emotions, mystical experiences, ..., in a relatively simple way, as incompletely
distinction conserving processes.
Heylighen F. (1990): "Classical and Non-classical Representations in Physics I", Cybernetics and Systems 21, p. 423-444. (PDF)
Dynamical representations used in physics are analysed
from a "second order" viewpoint, as distinction systems constructed by
an observer in interaction with an object. The creation, conservation and
destruction of distinctions can be understood on the basis of a distinction
dynamics. The fundamental mechanism is the variation through recombination
and selective retention of closed combinations. The conservation of all
distinctions is shown to provide a demarcation criterion, distinguishing
classical from non-classical representations. Different non-classical representations
(thermodynamics, quantum mechanics, relativity theory, ...) are classified
on the basis of which distinctions they do not conserve. It is argued that
the specific structures of these non-classical representations can be reconstructed
by studying the properties of non-trivial closure.
Heylighen F. (1990): "Classical and Non-classical Representations in Physics II: Quantum mechanics", Cybernetics and Systems 21, p. 477-502. (PDF)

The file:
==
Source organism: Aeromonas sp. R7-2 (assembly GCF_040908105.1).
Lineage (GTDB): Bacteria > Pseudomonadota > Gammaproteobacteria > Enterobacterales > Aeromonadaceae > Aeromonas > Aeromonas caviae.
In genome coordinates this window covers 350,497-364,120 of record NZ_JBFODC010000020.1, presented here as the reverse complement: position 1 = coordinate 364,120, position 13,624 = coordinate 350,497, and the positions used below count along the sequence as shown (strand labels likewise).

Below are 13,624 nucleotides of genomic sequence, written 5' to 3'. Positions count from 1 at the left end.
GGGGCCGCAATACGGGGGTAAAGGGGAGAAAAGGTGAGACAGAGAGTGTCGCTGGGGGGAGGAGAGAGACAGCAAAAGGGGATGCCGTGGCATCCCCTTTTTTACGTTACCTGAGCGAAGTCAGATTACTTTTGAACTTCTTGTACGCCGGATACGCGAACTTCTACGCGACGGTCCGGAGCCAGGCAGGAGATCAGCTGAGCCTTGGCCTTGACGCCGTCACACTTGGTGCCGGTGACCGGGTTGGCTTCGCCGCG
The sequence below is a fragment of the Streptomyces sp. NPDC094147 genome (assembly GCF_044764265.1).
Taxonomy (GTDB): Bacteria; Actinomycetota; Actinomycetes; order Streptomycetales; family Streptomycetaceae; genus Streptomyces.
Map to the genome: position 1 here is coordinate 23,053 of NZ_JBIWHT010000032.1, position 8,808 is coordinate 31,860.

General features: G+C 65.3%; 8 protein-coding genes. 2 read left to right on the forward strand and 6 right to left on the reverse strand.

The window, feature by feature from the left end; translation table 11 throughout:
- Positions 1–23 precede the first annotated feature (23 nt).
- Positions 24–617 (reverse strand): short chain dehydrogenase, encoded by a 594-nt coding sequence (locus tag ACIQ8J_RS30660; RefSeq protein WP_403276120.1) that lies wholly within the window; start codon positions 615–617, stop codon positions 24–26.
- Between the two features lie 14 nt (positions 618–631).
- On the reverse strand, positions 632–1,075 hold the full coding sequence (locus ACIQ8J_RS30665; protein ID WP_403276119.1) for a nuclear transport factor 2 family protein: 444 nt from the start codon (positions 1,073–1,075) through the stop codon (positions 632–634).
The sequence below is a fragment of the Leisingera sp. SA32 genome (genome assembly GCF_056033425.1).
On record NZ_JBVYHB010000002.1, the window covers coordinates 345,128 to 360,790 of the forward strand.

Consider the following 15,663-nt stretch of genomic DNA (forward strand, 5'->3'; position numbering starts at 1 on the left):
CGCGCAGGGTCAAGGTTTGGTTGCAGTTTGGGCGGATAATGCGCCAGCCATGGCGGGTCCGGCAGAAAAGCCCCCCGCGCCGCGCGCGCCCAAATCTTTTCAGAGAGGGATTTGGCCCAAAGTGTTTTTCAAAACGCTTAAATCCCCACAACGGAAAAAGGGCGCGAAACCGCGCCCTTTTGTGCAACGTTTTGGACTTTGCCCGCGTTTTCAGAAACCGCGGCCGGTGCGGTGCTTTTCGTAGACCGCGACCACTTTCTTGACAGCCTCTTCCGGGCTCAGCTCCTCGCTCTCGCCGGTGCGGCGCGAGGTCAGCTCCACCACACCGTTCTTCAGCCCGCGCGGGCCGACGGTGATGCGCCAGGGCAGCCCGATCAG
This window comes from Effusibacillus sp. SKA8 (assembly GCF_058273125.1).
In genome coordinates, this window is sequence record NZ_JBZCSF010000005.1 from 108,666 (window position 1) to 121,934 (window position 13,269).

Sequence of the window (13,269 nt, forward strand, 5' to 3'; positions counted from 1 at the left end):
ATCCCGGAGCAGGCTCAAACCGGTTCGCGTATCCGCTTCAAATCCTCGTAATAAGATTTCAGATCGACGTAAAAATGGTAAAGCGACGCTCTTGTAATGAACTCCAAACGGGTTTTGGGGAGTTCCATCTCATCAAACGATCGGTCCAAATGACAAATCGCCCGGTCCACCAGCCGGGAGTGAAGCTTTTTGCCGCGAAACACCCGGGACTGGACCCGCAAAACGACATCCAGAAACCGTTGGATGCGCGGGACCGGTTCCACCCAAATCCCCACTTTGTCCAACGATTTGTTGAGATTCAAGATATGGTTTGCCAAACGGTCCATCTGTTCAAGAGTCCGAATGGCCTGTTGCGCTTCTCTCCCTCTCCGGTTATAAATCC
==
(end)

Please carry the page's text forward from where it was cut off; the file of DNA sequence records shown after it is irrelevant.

The conceptual and formal structure of quantum mechanics
is analysed from the point of view of the dynamics of distinctions, occcuring
during the observation process. The Hilbert space formalism is simplified
with the help of the concept of closure: closure of an eigenstate under
an operator is generalized to the linear closure of a subset of states,
and this is further simplified to orthogonal closure, meaning that a set
of states can be distinguished by a single observation. Quantum states
can be seen as (overlapping) subsets of unobservable infra-states, with
the transition probability between two states proportional to the number
of infra-states they have in common. This makes it possible to reconstruct
the superposition principle. An analysis of the observation process leads
to the interpretation of closed sets of infra-states as attractors of the
dynamics induced by the interaction with the observation apparatus. This